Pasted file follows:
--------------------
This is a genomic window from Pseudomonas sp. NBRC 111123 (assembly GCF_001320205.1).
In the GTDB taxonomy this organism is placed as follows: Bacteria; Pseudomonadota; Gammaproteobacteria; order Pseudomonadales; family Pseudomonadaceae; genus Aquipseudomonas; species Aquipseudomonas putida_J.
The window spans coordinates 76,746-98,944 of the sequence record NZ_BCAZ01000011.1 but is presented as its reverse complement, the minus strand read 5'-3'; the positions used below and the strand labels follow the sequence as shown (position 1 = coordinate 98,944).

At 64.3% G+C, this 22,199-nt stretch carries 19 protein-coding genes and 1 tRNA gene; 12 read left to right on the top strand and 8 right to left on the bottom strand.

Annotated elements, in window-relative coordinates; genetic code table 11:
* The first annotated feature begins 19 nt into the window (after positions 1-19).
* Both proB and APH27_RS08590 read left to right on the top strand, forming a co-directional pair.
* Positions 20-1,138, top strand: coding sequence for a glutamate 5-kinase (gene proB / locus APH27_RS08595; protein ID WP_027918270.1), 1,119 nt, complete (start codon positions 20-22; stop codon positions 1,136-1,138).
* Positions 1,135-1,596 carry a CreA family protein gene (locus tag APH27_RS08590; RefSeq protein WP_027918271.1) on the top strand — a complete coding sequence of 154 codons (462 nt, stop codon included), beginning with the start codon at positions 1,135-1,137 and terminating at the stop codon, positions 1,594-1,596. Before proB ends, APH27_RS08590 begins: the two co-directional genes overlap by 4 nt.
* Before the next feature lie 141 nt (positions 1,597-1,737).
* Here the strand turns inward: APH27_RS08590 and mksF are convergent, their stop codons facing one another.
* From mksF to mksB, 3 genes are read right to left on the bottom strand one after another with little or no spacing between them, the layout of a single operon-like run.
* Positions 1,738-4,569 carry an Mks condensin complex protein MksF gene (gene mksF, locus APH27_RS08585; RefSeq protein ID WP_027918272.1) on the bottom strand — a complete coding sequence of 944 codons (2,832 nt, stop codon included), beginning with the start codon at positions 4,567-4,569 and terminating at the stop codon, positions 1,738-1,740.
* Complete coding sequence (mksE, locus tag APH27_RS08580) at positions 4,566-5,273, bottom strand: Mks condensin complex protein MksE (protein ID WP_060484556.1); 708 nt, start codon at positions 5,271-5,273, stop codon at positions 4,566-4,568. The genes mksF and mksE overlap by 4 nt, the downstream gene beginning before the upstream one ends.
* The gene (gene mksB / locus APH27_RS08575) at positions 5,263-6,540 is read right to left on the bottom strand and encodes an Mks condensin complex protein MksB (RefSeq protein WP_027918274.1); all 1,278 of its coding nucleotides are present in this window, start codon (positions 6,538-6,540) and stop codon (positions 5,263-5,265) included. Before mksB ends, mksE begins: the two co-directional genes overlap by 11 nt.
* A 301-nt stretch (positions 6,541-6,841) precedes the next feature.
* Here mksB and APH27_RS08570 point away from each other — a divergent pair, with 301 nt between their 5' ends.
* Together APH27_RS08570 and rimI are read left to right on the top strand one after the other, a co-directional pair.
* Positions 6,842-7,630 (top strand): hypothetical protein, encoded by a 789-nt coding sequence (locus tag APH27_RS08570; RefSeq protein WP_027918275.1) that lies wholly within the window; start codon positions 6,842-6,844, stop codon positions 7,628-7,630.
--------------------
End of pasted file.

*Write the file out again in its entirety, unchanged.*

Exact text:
This is a genomic window from Pseudomonas sp. NBRC 111123 (assembly GCF_001320205.1).
In the GTDB taxonomy this organism is placed as follows: Bacteria; Pseudomonadota; Gammaproteobacteria; order Pseudomonadales; family Pseudomonadaceae; genus Aquipseudomonas; species Aquipseudomonas putida_J.
The window spans coordinates 76,746-98,944 of the sequence record NZ_BCAZ01000011.1 but is presented as its reverse complement, the minus strand read 5'-3'; the positions used below and the strand labels follow the sequence as shown (position 1 = coordinate 98,944).

At 64.3% G+C, this 22,199-nt stretch carries 19 protein-coding genes and 1 tRNA gene; 12 read left to right on the top strand and 8 right to left on the bottom strand.

Annotated elements, in window-relative coordinates; genetic code table 11:
* The first annotated feature begins 19 nt into the window (after positions 1-19).
* Both proB and APH27_RS08590 read left to right on the top strand, forming a co-directional pair.
* Positions 20-1,138, top strand: coding sequence for a glutamate 5-kinase (gene proB / locus APH27_RS08595; protein ID WP_027918270.1), 1,119 nt, complete (start codon positions 20-22; stop codon positions 1,136-1,138).
* Positions 1,135-1,596 carry a CreA family protein gene (locus tag APH27_RS08590; RefSeq protein WP_027918271.1) on the top strand — a complete coding sequence of 154 codons (462 nt, stop codon included), beginning with the start codon at positions 1,135-1,137 and terminating at the stop codon, positions 1,594-1,596. Before proB ends, APH27_RS08590 begins: the two co-directional genes overlap by 4 nt.
* Before the next feature lie 141 nt (positions 1,597-1,737).
* Here the strand turns inward: APH27_RS08590 and mksF are convergent, their stop codons facing one another.
* From mksF to mksB, 3 genes are read right to left on the bottom strand one after another with little or no spacing between them, the layout of a single operon-like run.
* Positions 1,738-4,569 carry an Mks condensin complex protein MksF gene (gene mksF, locus APH27_RS08585; RefSeq protein ID WP_027918272.1) on the bottom strand — a complete coding sequence of 944 codons (2,832 nt, stop codon included), beginning with the start codon at positions 4,567-4,569 and terminating at the stop codon, positions 1,738-1,740.
* Complete coding sequence (mksE, locus tag APH27_RS08580) at positions 4,566-5,273, bottom strand: Mks condensin complex protein MksE (protein ID WP_060484556.1); 708 nt, start codon at positions 5,271-5,273, stop codon at positions 4,566-4,568. The genes mksF and mksE overlap by 4 nt, the downstream gene beginning before the upstream one ends.
* The gene (gene mksB / locus APH27_RS08575) at positions 5,263-6,540 is read right to left on the bottom strand and encodes an Mks condensin complex protein MksB (RefSeq protein WP_027918274.1); all 1,278 of its coding nucleotides are present in this window, start codon (positions 6,538-6,540) and stop codon (positions 5,263-5,265) included. Before mksB ends, mksE begins: the two co-directional genes overlap by 11 nt.
* A 301-nt stretch (positions 6,541-6,841) precedes the next feature.
* Here mksB and APH27_RS08570 point away from each other — a divergent pair, with 301 nt between their 5' ends.
* Together APH27_RS08570 and rimI are read left to right on the top strand one after the other, a co-directional pair.
* Positions 6,842-7,630 (top strand): hypothetical protein, encoded by a 789-nt coding sequence (locus tag APH27_RS08570; RefSeq protein WP_027918275.1) that lies wholly within the window; start codon positions 6,842-6,844, stop codon positions 7,628-7,630.